SOME TRUTH, BUT MISSING CONTEXT

• Voted to let income tax relief expire for ‘middle and working class families’

Sanders not only voted against final passage of a bill to temporarily extend the tax cuts first passed under George W. Bush, but his rhetoric against the measure brought him something approaching cult status within the liberal wing of the Democratic Party.

The Tax Relief, Unemployment Insurance Reauthorization, and Job Creation Act of 2010 passed the Senate 81-19 on its way to becoming law. Sanders was one of 13 Democrats to vote against the bill -- and against the wishes of President Barack Obama.

As the bill was being debated, Sanders spoke on the floor for an eight-and-a-half-hour stretch, generating significant media attention. The speech was so popular that he turned it into a book in 2011.

There is no indication that Sanders actually wanted tax relief for "middle and working class" families to expire. Sanders argued that by extending the tax cuts for all income levels, the measure gave away too much to the richest Americans. Indeed, the graphic’s phrasing is a bit misleading; the bill passed despite Sanders’ "no" vote, so tax relief never did expire for "middle and working class families."

Clinton was secretary of state at the time and did not vote on the measure.

• Said African-American voters support Obama because of racial pride in an NPR interview in 2014

Asked about African-American support for Democrats in an NPR interview, Sanders said, "What you got is an African-American president, and the African-American community is very, very proud that this country has overcome racism and voted for him for president. And that's kind of natural. You've got a situation where the Republican Party has been strongly anti-immigration, and you've got a Hispanic community which is looking to the Democrats for help."

Sanders went on to say that voters "should not be basing your politics based on your color. What you should be basing your politics on is, how is your family doing?"

MOSTLY INCORRECT

• Said "America has overcome racism by electing a black president" in a 2014 NPR interview

This came from the same NPR interview as the previous claim. The graphic gets Sanders’ words right, but mangles the context.

Reading the full quote, it’s clear that Sanders is not saying that Obama’s election means that racism has ceased to exist in America. Rather, he said that on the specific issue of electing a president, the electorate has moved past any inherent racism and voted (twice) to elect an African-American candidate as president.

• Wrote an article supporting legalizing all drugs, including heroin and cocaine

The liberal magazine Mother Jones recently published a few articles reviewing Sanders’ early history in politics and activism. In one, journalist Tim Murphy wrote that during the early 1970s, "Sanders floated hippie-friendly proposals, such as legalizing all drugs."

However, there’s no evidence that he supports such a position today. In fact, while Sanders supports legalization of medical marijuana and the decriminalization of small amounts of recreational marijuana, he is undecided on full-bore legalization of recreational marijuana -- let alone urging legalization of recreational heroin or cocaine.

Last May, Sanders said during an Ask Me Anything session on Reddit, "the state of Vermont voted to decriminalize the possession of small amounts of marijuana and I support that. I have supported the use of medical marijuana. And when I was mayor of Burlington, in a city with a large population, I can tell you very few people were arrested for smoking marijuana. Our police had more important things to do. Colorado has led the effort toward legalizing marijuana and I'm going to watch very closely to see the pluses and minuses of what they have done. I will have more to say about this issue within the coming months."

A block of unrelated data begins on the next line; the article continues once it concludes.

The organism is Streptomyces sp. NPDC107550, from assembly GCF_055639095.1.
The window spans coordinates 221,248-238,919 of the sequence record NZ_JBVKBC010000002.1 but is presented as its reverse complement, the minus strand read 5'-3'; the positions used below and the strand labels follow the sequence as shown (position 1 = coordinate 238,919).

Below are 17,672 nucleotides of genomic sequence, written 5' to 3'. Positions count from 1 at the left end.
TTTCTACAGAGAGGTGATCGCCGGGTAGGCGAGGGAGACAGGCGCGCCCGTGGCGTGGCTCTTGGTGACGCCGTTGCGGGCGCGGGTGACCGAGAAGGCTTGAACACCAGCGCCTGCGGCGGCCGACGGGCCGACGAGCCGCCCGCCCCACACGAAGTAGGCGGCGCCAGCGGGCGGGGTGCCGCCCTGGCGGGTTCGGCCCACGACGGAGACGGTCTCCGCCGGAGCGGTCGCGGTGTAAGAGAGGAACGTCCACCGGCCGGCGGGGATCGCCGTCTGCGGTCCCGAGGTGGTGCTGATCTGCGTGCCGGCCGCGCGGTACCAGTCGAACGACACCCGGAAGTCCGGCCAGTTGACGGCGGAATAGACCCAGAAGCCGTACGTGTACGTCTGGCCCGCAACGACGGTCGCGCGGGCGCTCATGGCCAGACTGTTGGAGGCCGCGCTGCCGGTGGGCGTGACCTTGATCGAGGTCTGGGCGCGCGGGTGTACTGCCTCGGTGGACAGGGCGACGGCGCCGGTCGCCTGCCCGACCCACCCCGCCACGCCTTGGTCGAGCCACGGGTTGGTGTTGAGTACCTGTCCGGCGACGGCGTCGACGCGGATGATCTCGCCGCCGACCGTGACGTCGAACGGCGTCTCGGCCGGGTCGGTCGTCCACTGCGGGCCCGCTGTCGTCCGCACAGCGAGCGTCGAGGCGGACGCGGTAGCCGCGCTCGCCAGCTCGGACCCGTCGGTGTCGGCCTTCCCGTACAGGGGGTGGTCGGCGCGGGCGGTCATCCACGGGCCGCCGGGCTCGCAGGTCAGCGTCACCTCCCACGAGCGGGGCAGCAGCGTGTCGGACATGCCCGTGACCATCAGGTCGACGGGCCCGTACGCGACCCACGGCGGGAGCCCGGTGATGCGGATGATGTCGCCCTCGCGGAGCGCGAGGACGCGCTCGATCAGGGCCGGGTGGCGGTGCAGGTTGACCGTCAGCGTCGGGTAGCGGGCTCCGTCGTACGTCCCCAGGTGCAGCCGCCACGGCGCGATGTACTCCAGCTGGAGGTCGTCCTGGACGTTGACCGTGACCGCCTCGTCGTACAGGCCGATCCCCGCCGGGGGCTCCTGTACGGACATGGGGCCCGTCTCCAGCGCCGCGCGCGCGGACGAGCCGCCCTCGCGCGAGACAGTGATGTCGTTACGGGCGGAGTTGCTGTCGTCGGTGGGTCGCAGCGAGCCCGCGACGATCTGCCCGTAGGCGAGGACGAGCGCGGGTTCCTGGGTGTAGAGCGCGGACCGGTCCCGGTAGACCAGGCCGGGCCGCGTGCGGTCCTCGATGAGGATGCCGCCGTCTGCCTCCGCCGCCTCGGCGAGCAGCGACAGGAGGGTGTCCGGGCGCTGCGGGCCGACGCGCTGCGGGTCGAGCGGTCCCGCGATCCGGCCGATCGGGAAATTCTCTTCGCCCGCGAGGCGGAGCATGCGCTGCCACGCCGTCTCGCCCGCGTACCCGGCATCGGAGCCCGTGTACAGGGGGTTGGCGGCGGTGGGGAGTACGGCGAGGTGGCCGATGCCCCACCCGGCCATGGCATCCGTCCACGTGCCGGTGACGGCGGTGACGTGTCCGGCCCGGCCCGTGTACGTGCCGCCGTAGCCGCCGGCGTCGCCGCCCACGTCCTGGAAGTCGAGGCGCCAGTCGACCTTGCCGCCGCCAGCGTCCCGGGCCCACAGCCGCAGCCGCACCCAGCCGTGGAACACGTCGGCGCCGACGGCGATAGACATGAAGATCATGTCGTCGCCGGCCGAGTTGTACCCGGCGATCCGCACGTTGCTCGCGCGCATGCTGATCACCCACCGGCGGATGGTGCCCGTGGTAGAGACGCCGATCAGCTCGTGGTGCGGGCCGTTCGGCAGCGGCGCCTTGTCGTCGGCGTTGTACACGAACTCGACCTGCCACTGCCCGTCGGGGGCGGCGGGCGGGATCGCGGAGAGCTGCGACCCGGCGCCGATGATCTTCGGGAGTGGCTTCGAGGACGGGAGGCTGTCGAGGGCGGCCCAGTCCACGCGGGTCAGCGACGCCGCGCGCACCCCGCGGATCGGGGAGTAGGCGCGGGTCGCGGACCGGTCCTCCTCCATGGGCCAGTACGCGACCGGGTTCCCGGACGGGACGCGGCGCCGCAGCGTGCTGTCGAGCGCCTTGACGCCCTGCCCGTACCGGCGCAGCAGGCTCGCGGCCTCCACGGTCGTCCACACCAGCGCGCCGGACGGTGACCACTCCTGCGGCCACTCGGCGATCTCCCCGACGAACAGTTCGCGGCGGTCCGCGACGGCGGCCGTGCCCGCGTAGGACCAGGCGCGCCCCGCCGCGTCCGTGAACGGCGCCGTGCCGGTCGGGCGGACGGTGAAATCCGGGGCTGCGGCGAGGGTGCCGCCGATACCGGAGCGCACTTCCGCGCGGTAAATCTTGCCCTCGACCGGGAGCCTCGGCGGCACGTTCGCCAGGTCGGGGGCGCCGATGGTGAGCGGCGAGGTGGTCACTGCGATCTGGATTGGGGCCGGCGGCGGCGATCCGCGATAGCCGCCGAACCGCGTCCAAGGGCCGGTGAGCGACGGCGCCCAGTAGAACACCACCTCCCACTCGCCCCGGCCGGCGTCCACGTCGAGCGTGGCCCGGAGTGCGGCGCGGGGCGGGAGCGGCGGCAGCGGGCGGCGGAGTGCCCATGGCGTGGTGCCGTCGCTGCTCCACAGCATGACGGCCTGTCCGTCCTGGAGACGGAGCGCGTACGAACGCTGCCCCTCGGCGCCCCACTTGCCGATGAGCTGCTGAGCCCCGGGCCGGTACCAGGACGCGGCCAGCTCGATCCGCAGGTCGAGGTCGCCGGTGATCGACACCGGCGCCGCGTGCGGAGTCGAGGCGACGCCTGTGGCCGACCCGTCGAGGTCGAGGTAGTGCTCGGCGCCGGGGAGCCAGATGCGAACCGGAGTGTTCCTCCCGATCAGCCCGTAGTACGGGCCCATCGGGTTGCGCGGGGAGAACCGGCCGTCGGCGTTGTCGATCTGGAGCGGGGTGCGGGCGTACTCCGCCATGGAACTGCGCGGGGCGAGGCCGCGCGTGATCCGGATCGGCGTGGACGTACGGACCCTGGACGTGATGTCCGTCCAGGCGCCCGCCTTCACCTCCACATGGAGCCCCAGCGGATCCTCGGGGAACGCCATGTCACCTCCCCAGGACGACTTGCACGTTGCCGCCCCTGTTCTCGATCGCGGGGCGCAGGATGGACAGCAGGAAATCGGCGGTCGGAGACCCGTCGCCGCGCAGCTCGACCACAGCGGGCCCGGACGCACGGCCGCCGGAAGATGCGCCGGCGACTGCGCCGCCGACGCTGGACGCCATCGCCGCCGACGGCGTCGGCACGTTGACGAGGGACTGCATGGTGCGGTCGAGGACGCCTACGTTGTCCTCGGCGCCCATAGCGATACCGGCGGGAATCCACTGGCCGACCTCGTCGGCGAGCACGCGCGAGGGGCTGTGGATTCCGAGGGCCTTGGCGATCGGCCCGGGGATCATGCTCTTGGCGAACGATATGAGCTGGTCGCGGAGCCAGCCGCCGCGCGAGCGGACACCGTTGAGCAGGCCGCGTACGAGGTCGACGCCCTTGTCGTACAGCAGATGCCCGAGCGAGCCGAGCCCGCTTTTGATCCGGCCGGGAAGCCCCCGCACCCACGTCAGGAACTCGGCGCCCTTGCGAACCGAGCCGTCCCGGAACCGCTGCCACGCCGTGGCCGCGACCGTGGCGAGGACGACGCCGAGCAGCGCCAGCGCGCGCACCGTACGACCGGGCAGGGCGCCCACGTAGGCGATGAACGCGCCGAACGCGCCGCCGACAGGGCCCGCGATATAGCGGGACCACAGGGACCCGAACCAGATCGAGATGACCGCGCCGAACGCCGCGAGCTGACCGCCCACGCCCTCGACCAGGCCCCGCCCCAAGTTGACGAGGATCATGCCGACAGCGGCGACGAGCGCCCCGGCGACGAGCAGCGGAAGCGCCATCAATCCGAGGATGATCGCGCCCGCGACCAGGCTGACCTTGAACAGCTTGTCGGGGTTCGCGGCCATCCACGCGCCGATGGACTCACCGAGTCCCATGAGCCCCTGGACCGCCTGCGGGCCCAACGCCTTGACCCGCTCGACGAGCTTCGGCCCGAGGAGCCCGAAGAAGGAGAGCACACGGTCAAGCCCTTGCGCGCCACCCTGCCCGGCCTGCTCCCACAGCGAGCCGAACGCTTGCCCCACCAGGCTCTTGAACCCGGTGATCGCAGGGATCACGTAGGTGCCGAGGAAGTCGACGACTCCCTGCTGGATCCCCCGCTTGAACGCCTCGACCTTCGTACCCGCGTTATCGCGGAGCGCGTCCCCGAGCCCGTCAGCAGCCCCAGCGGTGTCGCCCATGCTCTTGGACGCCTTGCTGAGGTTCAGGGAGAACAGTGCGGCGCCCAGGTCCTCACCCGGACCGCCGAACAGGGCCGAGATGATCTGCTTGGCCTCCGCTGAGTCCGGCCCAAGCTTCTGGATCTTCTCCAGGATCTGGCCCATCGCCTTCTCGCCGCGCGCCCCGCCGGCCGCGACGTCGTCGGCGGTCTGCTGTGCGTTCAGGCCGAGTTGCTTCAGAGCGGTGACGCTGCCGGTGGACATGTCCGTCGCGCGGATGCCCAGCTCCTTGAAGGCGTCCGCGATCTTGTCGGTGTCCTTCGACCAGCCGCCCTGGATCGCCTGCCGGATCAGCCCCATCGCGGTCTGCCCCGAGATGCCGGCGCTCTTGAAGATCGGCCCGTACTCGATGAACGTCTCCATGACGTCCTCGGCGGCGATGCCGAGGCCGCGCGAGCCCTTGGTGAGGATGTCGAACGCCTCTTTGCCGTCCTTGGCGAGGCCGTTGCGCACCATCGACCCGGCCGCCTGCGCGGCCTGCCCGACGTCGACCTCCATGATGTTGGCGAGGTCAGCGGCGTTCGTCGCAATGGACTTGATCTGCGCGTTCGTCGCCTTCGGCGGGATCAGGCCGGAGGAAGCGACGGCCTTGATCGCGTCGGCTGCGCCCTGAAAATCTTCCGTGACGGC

In addition, Sanders in 2014 called heroin addiction a "very, very serious problem" in Vermont. "Heroin is a killer. Once you're into heroin, it's either jail or death," Sanders said. He has focused on increasing treatment resources as opposed to treating addiction as a criminal problem; he has spoken out more generally against a "war on drugs approach."

• Wrote an article arguing fluoridated tap water is a plot by government to control citizens’ lives

For those who may have forgotten about what fluoridated water does, it aims to prevent tooth decay. (We have previously discussed the topic here.)

In August 1969, in a column titled "Reflections on a Dying Society," Sanders wrote, "The fluoridation of water and the giving of medicants to children in schools are portents, perhaps, of many worse things to come."

However, this was just one line in a much longer article, and it’s debatable whether the sentence even supports the graphic’s claim that Sanders thought fluoridation was, or is, a government plot. (Not to mention, once again, that he wrote the article 46 years ago.)

More importantly, Sanders today is on record supporting the medical benefits of fluoridated water.

In his capacity as a congressional subcommittee chairman, Sanders released a report on dental care in 2012. It included this passage: "We must ensure that all people get the preventive services and education they need to maintain oral health, especially those who do not have the resources to be immediately seen by a dentist when a problem develops. For example, drinking fluoridated water can have important oral health benefits for everyone, especially for those who are unable to access or afford dental care. The Centers for Disease Control and Prevention recognized community water fluoridation as one of the ten greatest public health achievements of the 21st century."

INACCURATE

• Opposes requiring all children to have a K-12 education

The graphic doesn’t just claim that Sanders doesn’t support a K-12 education. By using the present tense, it argues that Sanders still believes it.

Like some of the claims above, the claim is based on writings and campaigns from more than 40 years ago — sufficiently long ago to be of questionable value. More recent legislative evidence indicates that Sanders supports a traditional view of K-12 education. Since there is no evidence that Sanders currently opposes compulsory education through 12th grade, we rated the claim False.

CLARIFICATION, Sept. 22, 2015: This article has been updated to reflect that the language of the viral graphic incorrectly equated H1B visas (which are for temporary guestworkers) and permanent immigration.